What we've done here (at Key 2) is use different techniques to turn it  and other muscles on so that the inter/intra coordination of the muscles are properly aligned. When this happens, movement is facilitated and therefore performance can improve. We've done soft tissue work with tennis/lax balls and foam rolls. We've added mini-band ab/adduction exercises, pre-hab drills like fire hydrants & knee circle variants together with planned and focused attention to proper stretching during our static & dynamic warm-up as well as during our training. Also, paying close attention to proper bending during squatting (forcing the knees out) and single leg exercises all have helped us gain an edge on conquering this deficiency.

Along with the glute med weakness is the tightness and immobility of the calf and achilles portion of the leg. Many athletes are extremely tight in their lower leg and as a result have no platform to actually produce  & reduce force. Many people are not aware of how closely related the glute "deltoid" (consisting of the TFL, glute med & glute maximus) is to the lower leg. By improving the mobility of the lower leg, one can actually see an improvement in the operation of the glutes. (*So a side note - yes, addressing the foot & ankle complex as well as the hip complex can help improve the health and function of the knees). Lately we have adopted a alternate approach to activating the glute med. We have taken the calf & achilles area of the lower leg for granted and overlooked how it can have a profound effect on mobility and over all movement facilitation. Well no more.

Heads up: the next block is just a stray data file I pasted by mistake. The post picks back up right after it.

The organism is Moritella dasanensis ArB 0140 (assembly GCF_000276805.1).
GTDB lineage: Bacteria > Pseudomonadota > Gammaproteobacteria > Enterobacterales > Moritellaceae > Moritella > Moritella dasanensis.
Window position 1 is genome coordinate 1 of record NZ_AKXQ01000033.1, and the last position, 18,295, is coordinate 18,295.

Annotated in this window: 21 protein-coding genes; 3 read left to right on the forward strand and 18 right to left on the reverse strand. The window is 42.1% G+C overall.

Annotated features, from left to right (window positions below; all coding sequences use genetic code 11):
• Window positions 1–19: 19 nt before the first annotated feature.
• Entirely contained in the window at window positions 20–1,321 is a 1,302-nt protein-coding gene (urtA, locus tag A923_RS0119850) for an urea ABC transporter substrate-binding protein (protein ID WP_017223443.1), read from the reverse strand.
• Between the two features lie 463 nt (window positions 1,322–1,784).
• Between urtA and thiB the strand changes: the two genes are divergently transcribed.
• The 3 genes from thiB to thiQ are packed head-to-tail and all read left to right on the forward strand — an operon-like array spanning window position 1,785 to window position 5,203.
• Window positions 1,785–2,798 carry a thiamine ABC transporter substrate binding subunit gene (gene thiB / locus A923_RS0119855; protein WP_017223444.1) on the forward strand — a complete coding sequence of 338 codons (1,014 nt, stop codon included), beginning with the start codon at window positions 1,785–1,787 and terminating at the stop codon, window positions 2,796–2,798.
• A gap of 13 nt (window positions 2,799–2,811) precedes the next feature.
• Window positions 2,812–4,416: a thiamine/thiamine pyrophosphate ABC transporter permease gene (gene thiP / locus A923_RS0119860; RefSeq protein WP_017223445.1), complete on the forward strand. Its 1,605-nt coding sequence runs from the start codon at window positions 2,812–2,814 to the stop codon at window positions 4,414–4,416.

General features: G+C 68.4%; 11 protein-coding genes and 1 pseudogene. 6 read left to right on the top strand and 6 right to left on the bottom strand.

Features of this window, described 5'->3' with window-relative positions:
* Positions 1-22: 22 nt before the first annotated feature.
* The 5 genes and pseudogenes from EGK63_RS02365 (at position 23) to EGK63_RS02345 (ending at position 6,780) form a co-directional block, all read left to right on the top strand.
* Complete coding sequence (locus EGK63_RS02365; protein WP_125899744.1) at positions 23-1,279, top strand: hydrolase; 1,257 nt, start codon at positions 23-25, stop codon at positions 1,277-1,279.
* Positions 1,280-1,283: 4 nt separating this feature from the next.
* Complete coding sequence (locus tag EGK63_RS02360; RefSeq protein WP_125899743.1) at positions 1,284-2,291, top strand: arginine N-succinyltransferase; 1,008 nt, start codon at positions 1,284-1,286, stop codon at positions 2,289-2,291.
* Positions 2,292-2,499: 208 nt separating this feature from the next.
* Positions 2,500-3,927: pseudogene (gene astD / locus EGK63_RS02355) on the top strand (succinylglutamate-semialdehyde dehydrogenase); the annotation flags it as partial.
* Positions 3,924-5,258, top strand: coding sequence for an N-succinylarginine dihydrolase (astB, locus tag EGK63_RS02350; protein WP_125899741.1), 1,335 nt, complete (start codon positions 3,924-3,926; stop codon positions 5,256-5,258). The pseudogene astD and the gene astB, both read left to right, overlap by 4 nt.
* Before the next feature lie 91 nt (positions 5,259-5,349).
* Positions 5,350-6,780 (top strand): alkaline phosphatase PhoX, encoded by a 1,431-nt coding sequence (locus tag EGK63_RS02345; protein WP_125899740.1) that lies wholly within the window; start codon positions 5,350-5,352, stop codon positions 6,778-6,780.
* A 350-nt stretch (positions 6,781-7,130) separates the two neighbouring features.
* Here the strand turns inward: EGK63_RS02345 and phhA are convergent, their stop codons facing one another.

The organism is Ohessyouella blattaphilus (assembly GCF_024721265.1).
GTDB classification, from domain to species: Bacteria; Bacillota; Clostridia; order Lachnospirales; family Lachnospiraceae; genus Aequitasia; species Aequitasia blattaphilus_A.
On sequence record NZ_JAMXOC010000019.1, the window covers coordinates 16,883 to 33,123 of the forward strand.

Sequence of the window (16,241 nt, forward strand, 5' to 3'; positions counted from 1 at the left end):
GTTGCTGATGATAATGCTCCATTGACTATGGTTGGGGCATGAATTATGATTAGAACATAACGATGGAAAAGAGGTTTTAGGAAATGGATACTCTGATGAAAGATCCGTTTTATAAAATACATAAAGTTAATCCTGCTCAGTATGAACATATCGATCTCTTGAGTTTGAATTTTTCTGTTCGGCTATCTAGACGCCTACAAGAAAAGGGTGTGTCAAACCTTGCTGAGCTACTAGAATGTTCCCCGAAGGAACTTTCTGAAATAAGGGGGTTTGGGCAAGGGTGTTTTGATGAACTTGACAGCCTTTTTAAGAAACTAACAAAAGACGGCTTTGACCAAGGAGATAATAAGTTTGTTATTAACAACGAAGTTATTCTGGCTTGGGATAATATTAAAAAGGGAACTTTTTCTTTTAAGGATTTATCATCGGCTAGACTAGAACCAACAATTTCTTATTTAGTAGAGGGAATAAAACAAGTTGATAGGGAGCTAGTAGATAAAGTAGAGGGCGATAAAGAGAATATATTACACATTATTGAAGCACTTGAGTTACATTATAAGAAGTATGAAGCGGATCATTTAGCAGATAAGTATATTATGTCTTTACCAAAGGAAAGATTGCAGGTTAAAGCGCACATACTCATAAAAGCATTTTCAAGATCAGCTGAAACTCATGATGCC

As a result we have come up with a short list of exercises we do in order to help improve the functionality of the leg in general as well as activate the glute med. Understand that the foot and ankle muscles can actually mildly turn on the glute med. So by simply performing the exercises we're going to show next, we have seen dramatic increases in the mobility and stability of the entire leg, as well as an improvement in how our athletes are running.

Here is the simple but effective list:

1) Always start with the foam roller on the calf/achilles getting both the inner and outter portions of the leg. 

Then remove the shoes and  grab a tennis ball/lax ball  and roll the bottom of your feet. There are many muscles in the bottom of the foot and by activating these muscles you will turn on many of the otherwise dormant muscles of the foot, lower leg and glutes. 

Make sure you get the entire bottom of the foot even the inner and outter edges.


Then stretch the sides & top of the of the feet loosening up the muscles surrounding the ankle and foot. 


Last but not least stretch the calf & achilles.


Try to incorporate these exercises into your warm-up routine & you'll see a dramatic increase in your lower body mobility and running performance. The sacrifice is, a little bit longer of a warm-up but when its all said and done the results will be something you will be proud of.